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Don't forget there is a Research tag on Writing SE. So some question about researching and organizing data for writing are on topic there. – Mr Yolo Jul 26 '16 at 14:54
    
@MrYolo I looked at the Research tag on Writing SE and none of the Qs seemed to be relative to documentation. Of 76 (in 6 years) asked, 30 had 0 or 1 answers. Quite a few seemed more about research papers, than about researching as well. Not a good place to look for documentation related research answers, nor a place to find people with the knowledge to generate quality answers in that area. – Gypsy Spellweaver Jan 28 at 20:40

While technical writing is on topic on Writers (and I have answered a few of them), Writers is dominated by questions about fiction. While some of us do both, technical writing and fiction are very different crafts. To someone looking for a place to ask documentation specific questions, Writers is not likely to look like the right place to ask. Which also means that few professional tech writers are likely to be monitoring questions on Writers very often. Narrowing focus is important to creating a community of people serious about a subject. I think a mere 225 questions tagged technical writing is a sign that Writers has not attracted the tech comm community in significant numbers.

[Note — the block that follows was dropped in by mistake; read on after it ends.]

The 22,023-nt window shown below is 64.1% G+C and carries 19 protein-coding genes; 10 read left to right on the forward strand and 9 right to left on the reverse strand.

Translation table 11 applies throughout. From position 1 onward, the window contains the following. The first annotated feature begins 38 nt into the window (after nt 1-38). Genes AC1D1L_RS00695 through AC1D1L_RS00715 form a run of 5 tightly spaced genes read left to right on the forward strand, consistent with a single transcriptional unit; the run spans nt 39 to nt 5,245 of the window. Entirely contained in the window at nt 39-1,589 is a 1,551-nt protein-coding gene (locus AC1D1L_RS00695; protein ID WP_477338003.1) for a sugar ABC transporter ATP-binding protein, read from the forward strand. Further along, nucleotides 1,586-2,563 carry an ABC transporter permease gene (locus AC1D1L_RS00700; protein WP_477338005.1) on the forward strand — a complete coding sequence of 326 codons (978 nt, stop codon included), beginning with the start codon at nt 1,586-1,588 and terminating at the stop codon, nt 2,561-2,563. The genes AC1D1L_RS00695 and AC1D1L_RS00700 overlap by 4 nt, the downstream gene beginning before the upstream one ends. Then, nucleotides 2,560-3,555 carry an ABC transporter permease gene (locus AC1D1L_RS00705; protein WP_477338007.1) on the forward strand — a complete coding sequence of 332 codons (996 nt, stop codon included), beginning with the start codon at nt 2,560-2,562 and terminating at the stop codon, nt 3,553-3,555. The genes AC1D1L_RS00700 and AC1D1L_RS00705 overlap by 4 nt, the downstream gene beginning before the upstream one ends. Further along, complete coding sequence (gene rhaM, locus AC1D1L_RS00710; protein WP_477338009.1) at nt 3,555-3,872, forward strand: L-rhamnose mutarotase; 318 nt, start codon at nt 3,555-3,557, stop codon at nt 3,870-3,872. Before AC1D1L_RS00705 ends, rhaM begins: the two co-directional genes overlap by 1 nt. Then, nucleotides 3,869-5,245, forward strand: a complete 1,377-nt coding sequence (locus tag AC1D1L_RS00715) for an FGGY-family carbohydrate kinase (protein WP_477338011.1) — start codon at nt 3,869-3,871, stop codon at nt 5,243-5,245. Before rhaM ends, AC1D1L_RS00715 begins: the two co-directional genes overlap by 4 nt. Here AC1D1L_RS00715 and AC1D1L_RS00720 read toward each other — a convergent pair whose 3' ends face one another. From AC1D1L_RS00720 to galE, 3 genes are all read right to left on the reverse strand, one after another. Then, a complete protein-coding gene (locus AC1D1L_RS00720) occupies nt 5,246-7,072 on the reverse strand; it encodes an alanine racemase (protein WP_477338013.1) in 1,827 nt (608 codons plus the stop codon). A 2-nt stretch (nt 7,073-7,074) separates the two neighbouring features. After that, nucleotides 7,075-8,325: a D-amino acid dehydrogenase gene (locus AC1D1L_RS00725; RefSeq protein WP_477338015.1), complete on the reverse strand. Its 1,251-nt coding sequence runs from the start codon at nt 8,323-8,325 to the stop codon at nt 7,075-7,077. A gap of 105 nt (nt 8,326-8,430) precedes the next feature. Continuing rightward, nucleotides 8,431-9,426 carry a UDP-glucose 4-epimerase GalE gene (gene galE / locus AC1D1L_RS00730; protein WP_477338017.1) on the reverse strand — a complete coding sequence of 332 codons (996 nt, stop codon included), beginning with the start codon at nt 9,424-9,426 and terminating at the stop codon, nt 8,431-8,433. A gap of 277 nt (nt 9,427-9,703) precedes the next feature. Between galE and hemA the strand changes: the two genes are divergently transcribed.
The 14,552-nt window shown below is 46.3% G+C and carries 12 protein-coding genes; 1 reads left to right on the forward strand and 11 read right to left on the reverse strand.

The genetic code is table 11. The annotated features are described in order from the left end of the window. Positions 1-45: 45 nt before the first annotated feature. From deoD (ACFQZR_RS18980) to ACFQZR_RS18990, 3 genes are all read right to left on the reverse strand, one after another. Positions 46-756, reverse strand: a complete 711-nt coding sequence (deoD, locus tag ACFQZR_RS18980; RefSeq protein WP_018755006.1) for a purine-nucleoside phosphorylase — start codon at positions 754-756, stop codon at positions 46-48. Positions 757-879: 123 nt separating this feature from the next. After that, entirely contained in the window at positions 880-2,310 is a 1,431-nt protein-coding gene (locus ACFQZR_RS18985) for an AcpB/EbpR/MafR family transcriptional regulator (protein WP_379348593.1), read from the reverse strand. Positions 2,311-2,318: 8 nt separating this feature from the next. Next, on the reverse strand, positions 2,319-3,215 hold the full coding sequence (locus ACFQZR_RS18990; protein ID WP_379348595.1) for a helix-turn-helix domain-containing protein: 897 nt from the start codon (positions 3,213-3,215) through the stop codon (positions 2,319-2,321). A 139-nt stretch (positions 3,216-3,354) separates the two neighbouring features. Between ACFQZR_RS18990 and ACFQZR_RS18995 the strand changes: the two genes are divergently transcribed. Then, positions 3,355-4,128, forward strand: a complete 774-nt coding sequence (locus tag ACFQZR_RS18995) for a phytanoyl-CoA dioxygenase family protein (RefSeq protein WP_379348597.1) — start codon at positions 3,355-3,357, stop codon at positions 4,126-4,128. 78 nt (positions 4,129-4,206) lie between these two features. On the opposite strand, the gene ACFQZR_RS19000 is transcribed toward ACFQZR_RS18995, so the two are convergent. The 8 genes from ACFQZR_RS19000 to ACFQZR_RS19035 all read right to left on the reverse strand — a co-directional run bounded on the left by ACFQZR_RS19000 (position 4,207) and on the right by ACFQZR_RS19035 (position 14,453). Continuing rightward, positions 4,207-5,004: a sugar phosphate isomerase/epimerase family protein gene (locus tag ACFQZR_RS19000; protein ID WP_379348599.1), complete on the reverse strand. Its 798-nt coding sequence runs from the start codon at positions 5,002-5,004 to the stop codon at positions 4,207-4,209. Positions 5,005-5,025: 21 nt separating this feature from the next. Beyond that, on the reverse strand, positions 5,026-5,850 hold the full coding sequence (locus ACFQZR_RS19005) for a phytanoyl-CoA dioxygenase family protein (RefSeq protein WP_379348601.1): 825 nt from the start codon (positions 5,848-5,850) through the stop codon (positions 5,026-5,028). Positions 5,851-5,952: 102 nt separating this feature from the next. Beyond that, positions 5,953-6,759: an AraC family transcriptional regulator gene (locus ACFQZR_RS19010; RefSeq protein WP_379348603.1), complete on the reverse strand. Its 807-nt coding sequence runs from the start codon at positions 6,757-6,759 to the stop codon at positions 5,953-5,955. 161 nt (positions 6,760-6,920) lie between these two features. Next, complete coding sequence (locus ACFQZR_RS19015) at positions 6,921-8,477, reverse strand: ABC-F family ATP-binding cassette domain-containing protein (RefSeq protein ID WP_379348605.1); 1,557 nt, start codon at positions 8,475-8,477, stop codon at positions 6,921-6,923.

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So the question is: should the people interested in a sub-topic of a site use that site (and help expand the topic), or should they make their own? SE has gone both ways; for example, databases, emacs, and web applications are all on topic on SO but have their own sites. But Java, Python, and git do not. Presumably the difference is, in part, whether there is actually a community around the specialty that won't use the more-general site. Is that true of tech writing? – Monica Cellio Jul 24 '16 at 21:38